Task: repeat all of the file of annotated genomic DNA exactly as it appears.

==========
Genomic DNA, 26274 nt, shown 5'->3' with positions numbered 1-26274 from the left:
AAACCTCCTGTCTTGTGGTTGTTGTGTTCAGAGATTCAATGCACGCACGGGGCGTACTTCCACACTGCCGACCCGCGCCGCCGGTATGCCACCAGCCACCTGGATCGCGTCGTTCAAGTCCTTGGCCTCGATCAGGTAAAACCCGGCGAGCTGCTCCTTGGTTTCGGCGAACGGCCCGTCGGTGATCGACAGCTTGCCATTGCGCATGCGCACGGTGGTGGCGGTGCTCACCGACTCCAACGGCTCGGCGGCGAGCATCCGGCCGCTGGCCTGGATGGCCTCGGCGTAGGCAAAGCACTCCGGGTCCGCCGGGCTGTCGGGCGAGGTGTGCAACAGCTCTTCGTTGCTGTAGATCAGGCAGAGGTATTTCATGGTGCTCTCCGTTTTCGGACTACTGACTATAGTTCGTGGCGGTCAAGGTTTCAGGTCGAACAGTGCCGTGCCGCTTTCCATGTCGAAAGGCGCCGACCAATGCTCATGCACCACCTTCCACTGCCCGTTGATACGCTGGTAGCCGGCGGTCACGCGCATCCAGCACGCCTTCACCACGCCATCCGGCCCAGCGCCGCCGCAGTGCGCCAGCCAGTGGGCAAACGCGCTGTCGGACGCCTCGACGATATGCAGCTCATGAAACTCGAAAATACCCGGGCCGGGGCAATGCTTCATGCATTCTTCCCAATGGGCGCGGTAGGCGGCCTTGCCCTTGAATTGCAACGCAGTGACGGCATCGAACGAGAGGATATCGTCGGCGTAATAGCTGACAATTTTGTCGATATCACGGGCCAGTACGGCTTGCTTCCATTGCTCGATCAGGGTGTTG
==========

Genomic DNA, 26274 nt, shown 5'->3' with positions numbered 1-26274 from the left:
AAACCTCCTGTCTTGTGGTTGTTGTGTTCAGAGATTCAATGCACGCACGGGGCGTACTTCCACACTGCCGACCCGCGCCGCCGGTATGCCACCAGCCACCTGGATCGCGTCGTTCAAGTCCTTGGCCTCGATCAGGTAAAACCCGGCGAGCTGCTCCTTGGTTTCGGCGAACGGCCCGTCGGTGATCGACAGCTTGCCATTGCGCATGCGCACGGTGGTGGCGGTGCTCACCGACTCCAACGGCTCGGCGGCGAGCATCCGGCCGCTGGCCTGGATGGCCTCGGCGTAGGCAAAGCACTCCGGGTCCGCCGGGCTGTCGGGCGAGGTGTGCAACAGCTCTTCGTTGCTGTAGATCAGGCAGAGGTATTTCATGGTGCTCTCCGTTTTCGGACTACTGACTATAGTTCGTGGCGGTCAAGGTTTCAGGTCGAACAGTGCCGTGCCGCTTTCCATGTCGAAAGGCGCCGACCAATGCTCATGCACCACCTTCCACTGCCCGTTGATACGCTGGTAGCCGGCGGTCACGCGCATCCAGCACGCCTTCACCACGCCATCCGGCCCAGCGCCGCCGCAGTGCGCCAGCCAGTGGGCAAACGCGCTGTCGGACGCCTCGACGATATGCAGCTCATGAAACTCGAAAATACCCGGGCCGGGGCAATGCTTCATGCATTCTTCCCAATGGGCGCGGTAGGCGGCCTTGCCCTTGAATTGCAACGCAGTGACGGCATCGAACGAGAGGATATCGTCGGCGTAATAGCTGACAATTTTGTCGATATCACGGGCCAGTACGGCTTGCTTCCATTGCTCGATCAGGGTGTTG